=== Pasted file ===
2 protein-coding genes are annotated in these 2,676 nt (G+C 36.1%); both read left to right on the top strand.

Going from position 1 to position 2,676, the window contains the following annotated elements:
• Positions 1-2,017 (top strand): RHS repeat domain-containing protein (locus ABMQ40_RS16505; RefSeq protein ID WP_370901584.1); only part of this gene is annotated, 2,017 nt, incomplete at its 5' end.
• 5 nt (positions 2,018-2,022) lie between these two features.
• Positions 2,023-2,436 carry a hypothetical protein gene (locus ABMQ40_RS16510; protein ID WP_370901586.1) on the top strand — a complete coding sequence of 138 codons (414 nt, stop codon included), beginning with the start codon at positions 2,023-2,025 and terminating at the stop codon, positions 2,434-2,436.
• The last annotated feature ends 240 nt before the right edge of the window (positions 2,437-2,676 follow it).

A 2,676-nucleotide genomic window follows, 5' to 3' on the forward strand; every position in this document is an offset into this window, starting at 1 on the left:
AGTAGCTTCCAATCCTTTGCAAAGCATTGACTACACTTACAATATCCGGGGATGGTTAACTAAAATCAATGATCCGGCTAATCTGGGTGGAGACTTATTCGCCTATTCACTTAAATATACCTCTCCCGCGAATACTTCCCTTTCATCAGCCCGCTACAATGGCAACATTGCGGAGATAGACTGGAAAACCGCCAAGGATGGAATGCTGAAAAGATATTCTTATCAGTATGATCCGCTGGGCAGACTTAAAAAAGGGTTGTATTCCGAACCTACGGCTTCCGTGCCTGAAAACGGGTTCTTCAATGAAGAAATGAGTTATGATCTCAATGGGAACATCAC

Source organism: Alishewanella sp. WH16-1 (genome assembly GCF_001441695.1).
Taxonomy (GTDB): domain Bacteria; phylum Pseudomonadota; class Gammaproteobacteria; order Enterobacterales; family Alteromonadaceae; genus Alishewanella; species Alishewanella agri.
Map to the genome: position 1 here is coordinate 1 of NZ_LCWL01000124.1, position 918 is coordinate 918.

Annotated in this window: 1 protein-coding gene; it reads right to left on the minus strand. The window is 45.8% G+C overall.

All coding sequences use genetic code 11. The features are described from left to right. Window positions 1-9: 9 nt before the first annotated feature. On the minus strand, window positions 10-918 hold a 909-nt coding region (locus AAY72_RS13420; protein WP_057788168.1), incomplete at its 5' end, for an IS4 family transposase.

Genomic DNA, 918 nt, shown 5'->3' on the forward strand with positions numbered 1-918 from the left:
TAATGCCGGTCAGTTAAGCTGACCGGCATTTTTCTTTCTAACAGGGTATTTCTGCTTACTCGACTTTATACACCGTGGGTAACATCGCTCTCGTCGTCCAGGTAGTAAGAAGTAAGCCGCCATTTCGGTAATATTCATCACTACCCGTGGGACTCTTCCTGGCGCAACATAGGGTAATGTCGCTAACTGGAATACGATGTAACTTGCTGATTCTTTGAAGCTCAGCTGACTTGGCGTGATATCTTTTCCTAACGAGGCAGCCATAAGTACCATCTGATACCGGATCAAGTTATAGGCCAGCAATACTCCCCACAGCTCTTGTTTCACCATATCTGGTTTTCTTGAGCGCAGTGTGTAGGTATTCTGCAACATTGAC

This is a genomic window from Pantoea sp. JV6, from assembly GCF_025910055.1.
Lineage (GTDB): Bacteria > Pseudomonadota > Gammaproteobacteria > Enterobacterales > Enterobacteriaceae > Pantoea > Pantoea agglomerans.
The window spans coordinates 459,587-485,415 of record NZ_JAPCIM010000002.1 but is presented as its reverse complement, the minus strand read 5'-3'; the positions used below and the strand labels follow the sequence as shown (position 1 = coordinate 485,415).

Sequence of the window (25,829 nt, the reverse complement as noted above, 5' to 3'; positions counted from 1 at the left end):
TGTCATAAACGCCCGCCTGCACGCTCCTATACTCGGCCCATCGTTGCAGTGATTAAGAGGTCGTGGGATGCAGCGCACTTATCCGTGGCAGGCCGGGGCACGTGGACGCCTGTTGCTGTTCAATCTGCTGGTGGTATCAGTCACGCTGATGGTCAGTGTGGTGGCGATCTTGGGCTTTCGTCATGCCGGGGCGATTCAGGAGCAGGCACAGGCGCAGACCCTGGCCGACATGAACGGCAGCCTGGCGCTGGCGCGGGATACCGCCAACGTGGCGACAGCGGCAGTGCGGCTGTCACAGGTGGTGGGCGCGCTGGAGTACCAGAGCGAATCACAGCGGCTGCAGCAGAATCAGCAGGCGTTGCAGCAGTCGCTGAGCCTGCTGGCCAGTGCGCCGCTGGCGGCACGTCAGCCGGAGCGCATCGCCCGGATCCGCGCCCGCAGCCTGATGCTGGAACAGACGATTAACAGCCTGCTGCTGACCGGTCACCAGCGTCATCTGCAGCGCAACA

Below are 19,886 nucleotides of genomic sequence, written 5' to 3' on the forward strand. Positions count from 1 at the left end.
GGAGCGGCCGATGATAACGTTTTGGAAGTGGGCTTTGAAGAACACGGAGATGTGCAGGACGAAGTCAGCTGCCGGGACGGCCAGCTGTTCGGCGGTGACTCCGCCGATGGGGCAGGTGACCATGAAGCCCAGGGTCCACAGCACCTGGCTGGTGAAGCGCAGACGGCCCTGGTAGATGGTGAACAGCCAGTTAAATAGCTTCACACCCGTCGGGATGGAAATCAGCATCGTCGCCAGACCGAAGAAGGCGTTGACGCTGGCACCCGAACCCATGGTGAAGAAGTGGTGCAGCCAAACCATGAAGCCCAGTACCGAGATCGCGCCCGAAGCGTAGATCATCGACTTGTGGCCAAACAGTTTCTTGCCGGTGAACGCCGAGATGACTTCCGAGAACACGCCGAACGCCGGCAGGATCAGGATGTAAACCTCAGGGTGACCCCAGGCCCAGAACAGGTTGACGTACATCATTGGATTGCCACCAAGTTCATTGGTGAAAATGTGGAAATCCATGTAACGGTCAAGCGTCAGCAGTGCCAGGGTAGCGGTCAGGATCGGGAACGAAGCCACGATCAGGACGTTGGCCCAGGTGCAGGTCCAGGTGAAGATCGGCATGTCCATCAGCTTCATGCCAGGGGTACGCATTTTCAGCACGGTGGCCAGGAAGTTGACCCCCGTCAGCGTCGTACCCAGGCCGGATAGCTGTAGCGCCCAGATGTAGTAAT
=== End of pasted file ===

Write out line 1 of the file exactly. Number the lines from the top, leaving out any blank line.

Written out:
2 protein-coding genes are annotated in these 2,676 nt (G+C 36.1%); both read left to right on the top strand.